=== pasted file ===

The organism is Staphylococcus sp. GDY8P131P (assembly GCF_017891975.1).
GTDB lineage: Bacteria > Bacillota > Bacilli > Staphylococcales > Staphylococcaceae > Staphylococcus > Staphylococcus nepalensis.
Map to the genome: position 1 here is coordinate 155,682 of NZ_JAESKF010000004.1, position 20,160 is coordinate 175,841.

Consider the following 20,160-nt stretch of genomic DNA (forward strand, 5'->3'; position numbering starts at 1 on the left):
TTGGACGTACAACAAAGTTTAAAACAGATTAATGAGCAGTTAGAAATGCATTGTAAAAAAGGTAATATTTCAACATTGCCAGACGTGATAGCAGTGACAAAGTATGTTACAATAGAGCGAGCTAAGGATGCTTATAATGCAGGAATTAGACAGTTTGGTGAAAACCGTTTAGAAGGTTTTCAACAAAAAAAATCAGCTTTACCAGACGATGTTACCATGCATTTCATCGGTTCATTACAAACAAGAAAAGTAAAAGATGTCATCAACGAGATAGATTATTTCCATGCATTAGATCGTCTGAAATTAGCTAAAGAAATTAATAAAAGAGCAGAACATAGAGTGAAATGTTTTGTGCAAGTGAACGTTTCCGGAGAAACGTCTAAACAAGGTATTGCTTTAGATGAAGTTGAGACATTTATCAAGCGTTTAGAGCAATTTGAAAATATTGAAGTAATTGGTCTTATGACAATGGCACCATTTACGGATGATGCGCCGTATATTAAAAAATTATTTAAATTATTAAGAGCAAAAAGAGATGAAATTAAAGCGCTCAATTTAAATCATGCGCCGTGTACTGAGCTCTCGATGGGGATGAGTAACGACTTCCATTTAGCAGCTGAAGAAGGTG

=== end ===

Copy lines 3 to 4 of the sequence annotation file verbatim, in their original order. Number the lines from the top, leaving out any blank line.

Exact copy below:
Map to the genome: position 1 here is coordinate 155,682 of NZ_JAESKF010000004.1, position 20,160 is coordinate 175,841.

Consider the following 20,160-nt stretch of genomic DNA (forward strand, 5'->3'; position numbering starts at 1 on the left):